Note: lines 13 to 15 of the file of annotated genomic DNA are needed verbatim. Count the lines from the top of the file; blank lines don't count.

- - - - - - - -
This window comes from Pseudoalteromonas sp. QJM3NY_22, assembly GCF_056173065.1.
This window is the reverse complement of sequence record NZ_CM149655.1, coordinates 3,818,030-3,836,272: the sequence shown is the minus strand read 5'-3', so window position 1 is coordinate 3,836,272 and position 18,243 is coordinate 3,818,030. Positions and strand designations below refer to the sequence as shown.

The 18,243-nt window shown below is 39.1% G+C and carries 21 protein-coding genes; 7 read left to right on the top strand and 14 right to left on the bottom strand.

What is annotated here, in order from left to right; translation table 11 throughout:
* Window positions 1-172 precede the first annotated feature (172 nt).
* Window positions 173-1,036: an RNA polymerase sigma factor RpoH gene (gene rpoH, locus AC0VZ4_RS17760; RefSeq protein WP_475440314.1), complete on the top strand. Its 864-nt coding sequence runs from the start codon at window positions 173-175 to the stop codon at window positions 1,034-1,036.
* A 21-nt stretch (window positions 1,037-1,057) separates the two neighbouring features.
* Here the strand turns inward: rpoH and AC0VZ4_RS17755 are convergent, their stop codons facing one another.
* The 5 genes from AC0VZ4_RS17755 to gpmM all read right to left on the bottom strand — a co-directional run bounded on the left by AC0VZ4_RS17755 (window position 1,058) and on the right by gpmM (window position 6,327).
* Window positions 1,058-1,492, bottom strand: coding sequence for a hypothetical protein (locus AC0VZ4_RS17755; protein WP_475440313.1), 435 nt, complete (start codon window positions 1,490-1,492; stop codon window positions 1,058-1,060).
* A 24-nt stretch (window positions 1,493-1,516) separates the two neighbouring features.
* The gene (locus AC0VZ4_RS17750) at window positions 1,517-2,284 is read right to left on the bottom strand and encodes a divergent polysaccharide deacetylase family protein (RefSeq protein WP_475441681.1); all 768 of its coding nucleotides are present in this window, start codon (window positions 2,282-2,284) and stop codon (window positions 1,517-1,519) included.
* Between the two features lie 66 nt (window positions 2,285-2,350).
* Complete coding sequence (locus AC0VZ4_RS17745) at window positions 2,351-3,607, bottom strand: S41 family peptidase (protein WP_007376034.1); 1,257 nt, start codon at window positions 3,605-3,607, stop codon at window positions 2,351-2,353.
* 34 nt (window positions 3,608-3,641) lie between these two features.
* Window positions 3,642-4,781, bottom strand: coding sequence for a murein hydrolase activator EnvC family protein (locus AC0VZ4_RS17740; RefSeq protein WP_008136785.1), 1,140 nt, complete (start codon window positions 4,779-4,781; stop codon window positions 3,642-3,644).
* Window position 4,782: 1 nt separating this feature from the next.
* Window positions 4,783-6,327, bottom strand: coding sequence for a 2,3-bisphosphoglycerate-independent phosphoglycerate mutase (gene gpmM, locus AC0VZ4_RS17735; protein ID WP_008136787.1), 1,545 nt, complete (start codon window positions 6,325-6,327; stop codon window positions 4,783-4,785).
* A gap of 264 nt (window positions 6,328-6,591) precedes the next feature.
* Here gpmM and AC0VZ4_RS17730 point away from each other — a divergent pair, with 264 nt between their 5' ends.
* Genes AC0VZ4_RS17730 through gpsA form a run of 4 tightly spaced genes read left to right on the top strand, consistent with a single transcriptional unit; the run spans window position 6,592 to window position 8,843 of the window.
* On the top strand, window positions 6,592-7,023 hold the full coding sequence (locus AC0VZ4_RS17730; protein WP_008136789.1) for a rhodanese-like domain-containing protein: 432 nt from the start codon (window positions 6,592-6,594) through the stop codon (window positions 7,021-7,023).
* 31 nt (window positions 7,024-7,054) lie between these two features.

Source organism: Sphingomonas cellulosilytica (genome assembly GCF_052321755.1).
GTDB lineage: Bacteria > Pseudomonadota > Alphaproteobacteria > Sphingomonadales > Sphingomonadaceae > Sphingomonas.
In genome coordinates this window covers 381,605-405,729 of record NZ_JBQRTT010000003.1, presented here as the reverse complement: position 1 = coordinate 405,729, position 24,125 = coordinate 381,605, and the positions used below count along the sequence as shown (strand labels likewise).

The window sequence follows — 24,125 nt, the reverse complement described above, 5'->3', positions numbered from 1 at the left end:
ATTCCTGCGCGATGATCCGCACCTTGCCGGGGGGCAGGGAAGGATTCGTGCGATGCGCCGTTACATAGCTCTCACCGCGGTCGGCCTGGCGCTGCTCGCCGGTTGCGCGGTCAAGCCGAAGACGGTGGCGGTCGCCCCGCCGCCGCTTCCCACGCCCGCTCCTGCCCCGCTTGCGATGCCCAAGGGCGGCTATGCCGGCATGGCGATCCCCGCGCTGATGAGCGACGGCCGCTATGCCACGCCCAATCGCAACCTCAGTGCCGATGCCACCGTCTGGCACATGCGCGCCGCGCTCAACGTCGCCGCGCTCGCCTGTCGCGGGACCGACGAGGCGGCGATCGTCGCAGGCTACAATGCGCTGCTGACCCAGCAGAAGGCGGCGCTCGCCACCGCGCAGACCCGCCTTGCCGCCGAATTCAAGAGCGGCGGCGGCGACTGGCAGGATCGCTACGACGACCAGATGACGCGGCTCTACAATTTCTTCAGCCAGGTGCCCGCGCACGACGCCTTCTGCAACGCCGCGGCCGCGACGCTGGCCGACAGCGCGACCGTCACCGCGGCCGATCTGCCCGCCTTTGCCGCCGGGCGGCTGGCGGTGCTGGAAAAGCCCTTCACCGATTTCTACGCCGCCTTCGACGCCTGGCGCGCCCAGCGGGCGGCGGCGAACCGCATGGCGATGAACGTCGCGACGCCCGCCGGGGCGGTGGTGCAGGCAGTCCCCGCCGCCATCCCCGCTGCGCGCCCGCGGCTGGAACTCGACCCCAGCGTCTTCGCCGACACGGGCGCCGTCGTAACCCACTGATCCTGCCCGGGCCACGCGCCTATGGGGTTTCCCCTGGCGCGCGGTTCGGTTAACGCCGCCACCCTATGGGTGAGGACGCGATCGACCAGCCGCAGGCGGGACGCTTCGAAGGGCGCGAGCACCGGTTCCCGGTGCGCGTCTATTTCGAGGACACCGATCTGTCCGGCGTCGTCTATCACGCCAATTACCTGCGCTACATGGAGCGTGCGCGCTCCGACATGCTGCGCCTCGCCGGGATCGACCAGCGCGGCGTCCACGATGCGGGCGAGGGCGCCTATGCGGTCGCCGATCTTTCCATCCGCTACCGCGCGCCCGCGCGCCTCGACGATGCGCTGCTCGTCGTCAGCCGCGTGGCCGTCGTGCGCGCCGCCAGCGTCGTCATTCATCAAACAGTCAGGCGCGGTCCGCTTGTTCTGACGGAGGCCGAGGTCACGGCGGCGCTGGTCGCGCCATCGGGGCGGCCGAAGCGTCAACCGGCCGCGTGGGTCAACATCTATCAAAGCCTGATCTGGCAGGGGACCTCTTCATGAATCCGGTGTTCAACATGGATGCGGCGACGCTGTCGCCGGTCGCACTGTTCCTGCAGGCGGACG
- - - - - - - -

* Between the two features lie 66 nt (window positions 2,285-2,350).
* Complete coding sequence (locus AC0VZ4_RS17745) at window positions 2,351-3,607, bottom strand: S41 family peptidase (protein WP_007376034.1); 1,257 nt, start codon at window positions 3,605-3,607, stop codon at window positions 2,351-2,353.
* 34 nt (window positions 3,608-3,641) lie between these two features.